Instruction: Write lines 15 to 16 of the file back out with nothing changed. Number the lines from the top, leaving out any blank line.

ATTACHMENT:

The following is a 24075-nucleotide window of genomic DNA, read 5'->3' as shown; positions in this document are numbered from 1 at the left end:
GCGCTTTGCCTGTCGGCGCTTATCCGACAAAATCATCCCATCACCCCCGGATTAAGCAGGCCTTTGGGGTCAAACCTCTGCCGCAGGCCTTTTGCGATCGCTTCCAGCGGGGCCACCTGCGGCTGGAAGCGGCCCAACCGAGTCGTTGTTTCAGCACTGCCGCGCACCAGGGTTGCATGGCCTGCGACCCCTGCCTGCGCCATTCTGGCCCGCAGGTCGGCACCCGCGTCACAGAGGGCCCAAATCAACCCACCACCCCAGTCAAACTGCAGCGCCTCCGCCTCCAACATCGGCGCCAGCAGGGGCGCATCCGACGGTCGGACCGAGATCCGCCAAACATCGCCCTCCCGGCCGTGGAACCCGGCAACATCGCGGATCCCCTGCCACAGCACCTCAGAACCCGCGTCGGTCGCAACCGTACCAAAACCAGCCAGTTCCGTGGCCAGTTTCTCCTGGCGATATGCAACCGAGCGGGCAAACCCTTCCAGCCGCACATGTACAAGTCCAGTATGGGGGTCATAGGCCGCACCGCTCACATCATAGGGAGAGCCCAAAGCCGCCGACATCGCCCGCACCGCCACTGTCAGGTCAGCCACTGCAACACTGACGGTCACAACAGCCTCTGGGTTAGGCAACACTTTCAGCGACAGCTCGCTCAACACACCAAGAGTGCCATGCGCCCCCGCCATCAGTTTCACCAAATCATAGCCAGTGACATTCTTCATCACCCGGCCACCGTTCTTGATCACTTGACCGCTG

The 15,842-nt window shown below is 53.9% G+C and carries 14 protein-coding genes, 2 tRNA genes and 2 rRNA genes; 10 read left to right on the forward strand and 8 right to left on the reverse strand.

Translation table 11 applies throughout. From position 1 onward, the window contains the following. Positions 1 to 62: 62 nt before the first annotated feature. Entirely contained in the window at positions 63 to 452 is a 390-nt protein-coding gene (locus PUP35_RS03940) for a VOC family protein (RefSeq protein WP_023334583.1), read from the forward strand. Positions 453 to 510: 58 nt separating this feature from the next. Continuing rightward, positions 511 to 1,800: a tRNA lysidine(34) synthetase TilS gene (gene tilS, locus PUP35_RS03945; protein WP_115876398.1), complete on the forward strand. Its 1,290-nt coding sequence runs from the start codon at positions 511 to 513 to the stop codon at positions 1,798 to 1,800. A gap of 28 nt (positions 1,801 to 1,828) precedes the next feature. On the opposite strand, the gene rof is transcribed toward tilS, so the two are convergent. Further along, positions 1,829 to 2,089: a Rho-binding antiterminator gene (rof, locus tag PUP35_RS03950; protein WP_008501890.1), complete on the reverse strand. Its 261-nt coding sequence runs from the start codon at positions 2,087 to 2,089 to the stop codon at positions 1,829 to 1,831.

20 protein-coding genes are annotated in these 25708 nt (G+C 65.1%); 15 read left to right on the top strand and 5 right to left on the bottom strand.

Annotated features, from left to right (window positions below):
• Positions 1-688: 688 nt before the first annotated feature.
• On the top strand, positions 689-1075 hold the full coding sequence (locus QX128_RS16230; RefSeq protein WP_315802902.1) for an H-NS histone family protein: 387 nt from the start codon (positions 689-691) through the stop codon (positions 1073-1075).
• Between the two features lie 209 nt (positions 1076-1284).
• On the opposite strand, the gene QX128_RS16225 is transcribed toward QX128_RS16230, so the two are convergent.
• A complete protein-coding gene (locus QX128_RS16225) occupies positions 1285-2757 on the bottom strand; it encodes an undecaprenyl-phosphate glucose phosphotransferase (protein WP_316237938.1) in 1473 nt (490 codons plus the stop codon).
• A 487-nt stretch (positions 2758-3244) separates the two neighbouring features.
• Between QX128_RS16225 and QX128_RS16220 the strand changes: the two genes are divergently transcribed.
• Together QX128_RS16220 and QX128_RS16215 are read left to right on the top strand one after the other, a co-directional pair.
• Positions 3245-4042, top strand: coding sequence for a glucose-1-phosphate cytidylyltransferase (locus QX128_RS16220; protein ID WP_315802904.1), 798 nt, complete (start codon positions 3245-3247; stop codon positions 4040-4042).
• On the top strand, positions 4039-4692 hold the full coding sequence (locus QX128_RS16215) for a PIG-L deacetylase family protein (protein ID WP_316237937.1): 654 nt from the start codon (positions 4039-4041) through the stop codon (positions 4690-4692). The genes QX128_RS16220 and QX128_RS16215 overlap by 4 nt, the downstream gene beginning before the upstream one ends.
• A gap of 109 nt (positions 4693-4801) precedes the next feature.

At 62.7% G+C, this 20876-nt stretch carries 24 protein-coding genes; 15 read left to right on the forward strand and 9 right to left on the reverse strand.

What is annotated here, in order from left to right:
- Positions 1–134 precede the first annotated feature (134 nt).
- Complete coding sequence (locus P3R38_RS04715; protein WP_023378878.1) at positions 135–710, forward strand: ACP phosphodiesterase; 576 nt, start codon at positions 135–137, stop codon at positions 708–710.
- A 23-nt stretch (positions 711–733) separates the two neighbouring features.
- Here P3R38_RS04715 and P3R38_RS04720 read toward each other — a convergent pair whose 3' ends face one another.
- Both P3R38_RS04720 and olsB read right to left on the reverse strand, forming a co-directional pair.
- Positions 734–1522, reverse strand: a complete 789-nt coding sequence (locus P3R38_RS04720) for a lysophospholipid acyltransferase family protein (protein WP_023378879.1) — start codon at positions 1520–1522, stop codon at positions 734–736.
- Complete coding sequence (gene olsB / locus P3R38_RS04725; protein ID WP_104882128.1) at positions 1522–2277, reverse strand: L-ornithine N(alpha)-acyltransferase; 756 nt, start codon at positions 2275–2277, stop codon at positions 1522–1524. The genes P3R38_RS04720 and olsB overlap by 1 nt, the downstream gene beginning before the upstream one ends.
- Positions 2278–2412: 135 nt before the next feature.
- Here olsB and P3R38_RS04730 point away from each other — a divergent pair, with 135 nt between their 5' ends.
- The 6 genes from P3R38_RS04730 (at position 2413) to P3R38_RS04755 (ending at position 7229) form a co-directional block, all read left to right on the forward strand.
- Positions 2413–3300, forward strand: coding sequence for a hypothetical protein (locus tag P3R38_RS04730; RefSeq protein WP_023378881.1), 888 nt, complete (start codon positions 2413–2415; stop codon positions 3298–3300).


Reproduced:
• Positions 3245-4042, top strand: coding sequence for a glucose-1-phosphate cytidylyltransferase (locus QX128_RS16220; protein ID WP_315802904.1), 798 nt, complete (start codon positions 3245-3247; stop codon positions 4040-4042).
• On the top strand, positions 4039-4692 hold the full coding sequence (locus QX128_RS16215) for a PIG-L deacetylase family protein (protein ID WP_316237937.1): 654 nt from the start codon (positions 4039-4041) through the stop codon (positions 4690-4692). The genes QX128_RS16220 and QX128_RS16215 overlap by 4 nt, the downstream gene beginning before the upstream one ends.